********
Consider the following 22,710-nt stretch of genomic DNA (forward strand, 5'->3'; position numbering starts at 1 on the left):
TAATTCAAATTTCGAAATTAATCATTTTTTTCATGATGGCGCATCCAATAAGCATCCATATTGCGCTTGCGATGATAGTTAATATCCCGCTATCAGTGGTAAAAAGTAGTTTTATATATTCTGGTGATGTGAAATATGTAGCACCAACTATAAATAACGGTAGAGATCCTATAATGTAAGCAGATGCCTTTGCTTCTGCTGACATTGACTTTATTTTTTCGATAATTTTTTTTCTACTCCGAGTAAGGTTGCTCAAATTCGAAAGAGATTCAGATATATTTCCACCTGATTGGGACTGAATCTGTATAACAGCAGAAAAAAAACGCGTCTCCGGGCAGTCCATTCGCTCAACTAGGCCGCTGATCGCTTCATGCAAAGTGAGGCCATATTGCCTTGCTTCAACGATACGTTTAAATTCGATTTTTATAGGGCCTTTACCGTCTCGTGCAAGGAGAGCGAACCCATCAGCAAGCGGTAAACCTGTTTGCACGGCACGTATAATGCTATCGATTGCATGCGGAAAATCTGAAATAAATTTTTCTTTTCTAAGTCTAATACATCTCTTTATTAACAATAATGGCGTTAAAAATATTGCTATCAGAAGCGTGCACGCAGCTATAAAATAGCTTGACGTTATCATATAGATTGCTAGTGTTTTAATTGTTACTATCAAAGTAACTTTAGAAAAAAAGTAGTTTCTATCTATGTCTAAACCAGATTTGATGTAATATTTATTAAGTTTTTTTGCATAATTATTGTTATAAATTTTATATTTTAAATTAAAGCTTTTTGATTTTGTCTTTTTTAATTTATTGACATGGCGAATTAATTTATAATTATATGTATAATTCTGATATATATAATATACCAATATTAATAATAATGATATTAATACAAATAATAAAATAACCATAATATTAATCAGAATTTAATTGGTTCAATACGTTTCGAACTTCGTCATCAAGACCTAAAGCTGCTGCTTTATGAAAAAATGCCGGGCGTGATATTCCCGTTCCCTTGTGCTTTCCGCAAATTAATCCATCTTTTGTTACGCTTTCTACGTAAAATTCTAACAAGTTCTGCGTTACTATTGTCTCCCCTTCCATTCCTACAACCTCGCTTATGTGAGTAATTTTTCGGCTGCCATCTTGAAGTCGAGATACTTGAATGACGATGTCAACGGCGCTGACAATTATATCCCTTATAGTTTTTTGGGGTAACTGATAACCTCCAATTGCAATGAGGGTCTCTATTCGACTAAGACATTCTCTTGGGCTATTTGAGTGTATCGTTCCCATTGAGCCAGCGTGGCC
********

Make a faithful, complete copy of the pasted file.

Consider the following 22,710-nt stretch of genomic DNA (forward strand, 5'->3'; position numbering starts at 1 on the left):
TAATTCAAATTTCGAAATTAATCATTTTTTTCATGATGGCGCATCCAATAAGCATCCATATTGCGCTTGCGATGATAGTTAATATCCCGCTATCAGTGGTAAAAAGTAGTTTTATATATTCTGGTGATGTGAAATATGTAGCACCAACTATAAATAACGGTAGAGATCCTATAATGTAAGCAGATGCCTTTGCTTCTGCTGACATTGACTTTATTTTTTCGATAATTTTTTTTCTACTCCGAGTAAGGTTGCTCAAATTCGAAAGAGATTCAGATATATTTCCACCTGATTGGGACTGAATCTGTATAACAGCAGAAAAAAAACGCGTCTCCGGGCAGTCCATTCGCTCAACTAGGCCGCTGATCGCTTCATGCAAAGTGAGGCCATATTGCCTTGCTTCAACGATACGTTTAAATTCGATTTTTATAGGGCCTTTACCGTCTCGTGCAAGGAGAGCGAACCCATCAGCAAGCGGTAAACCTGTTTGCACGGCACGTATAATGCTATCGATTGCATGCGGAAAATCTGAAATAAATTTTTCTTTTCTAAGTCTAATACATCTCTTTATTAACAATAATGGCGTTAAAAATATTGCTATCAGAAGCGTGCACGCAGCTATAAAATAGCTTGACGTTATCATATAGATTGCTAGTGTTTTAATTGTTACTATCAAAGTAACTTTAGAAAAAAAGTAGTTTCTATCTATGTCTAAACCAGATTTGATGTAATATTTATTAAGTTTTTTTGCATAATTATTGTTATAAATTTTATATTTTAAATTAAAGCTTTTTGATTTTGTCTTTTTTAATTTATTGACATGGCGAATTAATTTATAATTATATGTATAATTCTGATATATATAATATACCAATATTAATAATAATGATATTAATACAAATAATAAAATAACCATAATATTAATCAGAATTTAATTGGTTCAATACGTTTCGAACTTCGTCATCAAGACCTAAAGCTGCTGCTTTATGAAAAAATGCCGGGCGTGATATTCCCGTTCCCTTGTGCTTTCCGCAAATTAATCCATCTTTTGTTACGCTTTCTACGTAAAATTCTAACAAGTTCTGCGTTACTATTGTCTCCCCTTCCATTCCTACAACCTCGCTTATGTGAGTAATTTTTCGGCTGCCATCTTGAAGTCGAGATACTTGAATGACGATGTCAACGGCGCTGACAATTATATCCCTTATAGTTTTTTGGGGTAACTGATAACCTCCAATTGCAATGAGGGTCTCTATTCGACTAAGACATTCTCTTGGGCTATTTGAGTGTATCGTTCCCATTGAGCCAGCGTGGCC